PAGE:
The first New York primary to matter in years takes place this week, and the public relations world is judging how the candidates are managing (or not) their communications. The timing provides a good opportunity to take a look at how the two Democrats and three Republicans are doing, from a PR perspective. Here are some lessons from which we can all learn something:
Slogans will get you far…but not far enough. Sure, Bernie Sanders sounds authoritative and bold when he calls out Hillary Clinton for her ties to big banks. But that accusation carries less weight when he is unable to back it up with an example of how these ties resulted in any special favors while Clinton served. In PR, best practices always call for anecdotes, data and other ways to support a claim.
When in doubt, circle back. Who really knows what was in Donald Trump’s head when he chose to advocate (and then back away from) punishment for women seeking abortions. But, our counsel would always be to hedge on a question you’re unsure of with some classic media training techniques, such as thoughtfully acknowledging the question but asking for time to study the issue. Sure, you’ll take heat for not being prepared, but it’s better than having to walk back a response.
Don’t mess with the message. It has been reported that when addressing Manhattan donors, Ted Cruz strikes a more moderate and inclusive tone on social issues than he did when speaking to Iowa audiences. In an era where a politician’s every word is captured and parsed on social media, this may seriously backfire for the archly conservative Cruz. In PR, we spend countless hours making sure key messages are honed, polished and adhered to, lest a spokesperson stray and give the media something that could damage a brand or call a business practice into question.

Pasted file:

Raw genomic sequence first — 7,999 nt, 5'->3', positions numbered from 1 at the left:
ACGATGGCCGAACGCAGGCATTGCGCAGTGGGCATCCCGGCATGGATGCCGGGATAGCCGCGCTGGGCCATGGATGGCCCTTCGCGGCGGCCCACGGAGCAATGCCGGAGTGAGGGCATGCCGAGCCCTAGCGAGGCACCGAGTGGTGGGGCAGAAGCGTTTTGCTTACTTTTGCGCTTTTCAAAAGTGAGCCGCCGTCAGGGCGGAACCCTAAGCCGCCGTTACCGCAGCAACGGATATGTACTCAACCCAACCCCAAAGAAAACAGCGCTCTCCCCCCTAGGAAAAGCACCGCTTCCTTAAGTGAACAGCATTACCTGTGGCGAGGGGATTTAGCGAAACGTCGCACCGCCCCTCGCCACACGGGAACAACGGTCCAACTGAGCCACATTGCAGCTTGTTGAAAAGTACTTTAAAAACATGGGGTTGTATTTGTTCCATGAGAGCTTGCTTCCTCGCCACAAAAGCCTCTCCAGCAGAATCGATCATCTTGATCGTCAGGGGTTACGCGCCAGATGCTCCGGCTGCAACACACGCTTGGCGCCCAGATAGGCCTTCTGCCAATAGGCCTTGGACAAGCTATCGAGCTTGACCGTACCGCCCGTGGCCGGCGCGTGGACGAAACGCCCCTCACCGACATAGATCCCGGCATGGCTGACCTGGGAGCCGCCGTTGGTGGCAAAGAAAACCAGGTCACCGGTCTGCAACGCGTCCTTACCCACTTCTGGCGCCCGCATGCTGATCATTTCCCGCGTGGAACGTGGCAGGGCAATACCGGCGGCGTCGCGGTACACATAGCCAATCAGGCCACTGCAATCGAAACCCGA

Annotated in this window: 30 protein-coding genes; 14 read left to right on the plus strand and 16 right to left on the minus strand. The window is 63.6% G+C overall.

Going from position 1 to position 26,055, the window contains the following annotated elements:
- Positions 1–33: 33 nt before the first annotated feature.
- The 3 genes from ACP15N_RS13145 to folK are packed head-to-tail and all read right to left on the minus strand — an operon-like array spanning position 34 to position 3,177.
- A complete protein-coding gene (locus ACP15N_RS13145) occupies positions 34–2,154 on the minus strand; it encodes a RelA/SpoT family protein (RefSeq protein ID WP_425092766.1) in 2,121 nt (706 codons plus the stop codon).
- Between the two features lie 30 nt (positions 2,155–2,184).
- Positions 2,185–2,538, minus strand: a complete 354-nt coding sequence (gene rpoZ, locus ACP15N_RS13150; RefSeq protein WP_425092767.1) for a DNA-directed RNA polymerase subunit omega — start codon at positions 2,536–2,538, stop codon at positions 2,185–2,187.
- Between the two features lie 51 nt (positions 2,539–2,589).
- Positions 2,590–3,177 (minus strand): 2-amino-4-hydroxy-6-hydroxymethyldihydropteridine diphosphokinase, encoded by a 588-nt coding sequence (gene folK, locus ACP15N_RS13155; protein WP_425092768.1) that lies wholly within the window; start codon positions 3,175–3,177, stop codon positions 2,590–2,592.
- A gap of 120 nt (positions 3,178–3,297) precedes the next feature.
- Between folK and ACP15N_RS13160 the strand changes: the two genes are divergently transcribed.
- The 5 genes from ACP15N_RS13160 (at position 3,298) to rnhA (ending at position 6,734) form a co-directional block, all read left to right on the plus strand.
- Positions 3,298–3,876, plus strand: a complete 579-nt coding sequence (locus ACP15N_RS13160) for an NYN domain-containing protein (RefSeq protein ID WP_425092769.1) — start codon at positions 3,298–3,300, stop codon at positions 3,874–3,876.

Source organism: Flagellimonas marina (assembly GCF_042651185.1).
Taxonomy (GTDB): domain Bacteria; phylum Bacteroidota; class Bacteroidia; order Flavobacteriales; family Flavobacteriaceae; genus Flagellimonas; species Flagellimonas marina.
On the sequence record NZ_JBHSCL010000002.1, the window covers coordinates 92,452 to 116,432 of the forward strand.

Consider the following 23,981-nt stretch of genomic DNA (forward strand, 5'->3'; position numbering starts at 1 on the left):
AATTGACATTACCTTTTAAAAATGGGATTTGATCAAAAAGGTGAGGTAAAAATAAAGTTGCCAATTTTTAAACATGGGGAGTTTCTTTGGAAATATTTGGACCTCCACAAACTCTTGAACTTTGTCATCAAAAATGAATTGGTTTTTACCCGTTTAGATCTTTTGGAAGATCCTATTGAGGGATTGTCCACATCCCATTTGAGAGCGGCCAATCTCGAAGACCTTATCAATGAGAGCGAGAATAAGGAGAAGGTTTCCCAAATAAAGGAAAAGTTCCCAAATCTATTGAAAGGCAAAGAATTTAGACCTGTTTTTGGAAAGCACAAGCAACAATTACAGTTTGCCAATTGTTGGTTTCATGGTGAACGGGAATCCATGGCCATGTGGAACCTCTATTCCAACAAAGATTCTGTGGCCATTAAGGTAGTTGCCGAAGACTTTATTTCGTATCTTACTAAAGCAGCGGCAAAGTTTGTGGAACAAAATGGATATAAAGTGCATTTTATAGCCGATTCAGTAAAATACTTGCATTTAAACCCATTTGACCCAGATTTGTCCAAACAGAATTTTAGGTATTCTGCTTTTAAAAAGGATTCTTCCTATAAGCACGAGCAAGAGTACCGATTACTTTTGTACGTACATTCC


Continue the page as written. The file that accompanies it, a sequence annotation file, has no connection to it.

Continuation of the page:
Seek to “disrupt.” If you are John Kasich about whom the New York Times recently said, “…if you laboratory-grew a Republican politician to win a presidential election in the current political climate, he would probably look a lot like Kasich,” and you were still dismally behind the other two candidates, what would be a game plan? How about aiming to prevent the leaders from emerging victorious by disrupting their candidacy and siphoning off delegates? This plan may keep Kasich alive long enough to accrue some wins. It’s certainly kept him alive in the press.
Get ahead of an issue when you can. Maybe Hillary Clinton didn’t know that Bernie Sanders was never going to let go of his request for her “big bank” speech transcripts…but she should have. And, like many a politician or corporate executive before her, the smart money says get out ahead of a potentially damaging issue when it’s still small. Now, the call to turn over the transcripts has become a rallying cry that could have been prevented.
This election season promises to continue to be a gold mine of important PR lessons and we will continue to report on them.« 8 Podcasts PR People Should Know | Shooting Down Misconceptions About B2B PR »